http://kids.actewagl.com.au/education/communications/Television/Subscription/AdvantagesOfFibreCables.aspx

Of course, if a cable does come down, don’t go playing with it. COAX can carry current in some situations (in this one, I don’t know for sure) but it won’t slash around wildly sparking like a power cable would.
*opinions are my own*

+1, You have nothing to worry about, there’s no electricity going through the comms wires so you can’t be electrocuted from them.
There’s also nothing ActewAGL can do to make Telstra fix them any quicker, so that debunks your conspiracy theory of them wanting you to use more power.
Your kids are fine to play outside, and you’re fine to hang out your washing, without fear of being electrocuted.

I’d keep bugging Telstra, though, as I’m pretty sure they’re supposed to attach those lines within a couple of weeks of them being put in.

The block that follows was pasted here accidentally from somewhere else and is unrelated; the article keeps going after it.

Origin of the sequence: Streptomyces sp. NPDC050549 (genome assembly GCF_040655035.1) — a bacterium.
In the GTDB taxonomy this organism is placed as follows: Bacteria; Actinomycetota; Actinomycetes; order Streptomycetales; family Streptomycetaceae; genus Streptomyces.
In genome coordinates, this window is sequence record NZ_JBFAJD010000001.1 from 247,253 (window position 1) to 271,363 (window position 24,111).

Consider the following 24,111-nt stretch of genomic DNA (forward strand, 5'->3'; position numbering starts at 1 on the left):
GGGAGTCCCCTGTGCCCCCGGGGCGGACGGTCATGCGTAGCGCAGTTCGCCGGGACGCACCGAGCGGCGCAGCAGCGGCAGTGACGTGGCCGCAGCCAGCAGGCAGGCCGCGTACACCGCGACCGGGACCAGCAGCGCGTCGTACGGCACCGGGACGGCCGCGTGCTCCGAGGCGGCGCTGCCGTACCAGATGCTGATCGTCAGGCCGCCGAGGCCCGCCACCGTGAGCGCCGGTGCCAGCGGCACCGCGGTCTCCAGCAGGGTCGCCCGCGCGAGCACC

Disclaimer: I’m not an electrician.

1967 1:03 pm
07 May 14
#4

JesterNoir said :

Kellamity said :

Please don’t panic!
It sounds like the first workmen did the cabling for the high voltage electrical wires, and left the telephone and cable tv wires for the appropriate companies to hook up when they get around to it.

The cables that are still hanging are likely to be fibre optic and CATV cable, and they CANNOT electrocute you!

I cannot tell you for certain without seeing the pole, but it is extremely unlikely that a cable that carries electrical current was left unattached.

This is from the Actew website regarding fibre optic cable (which it is most likely to be):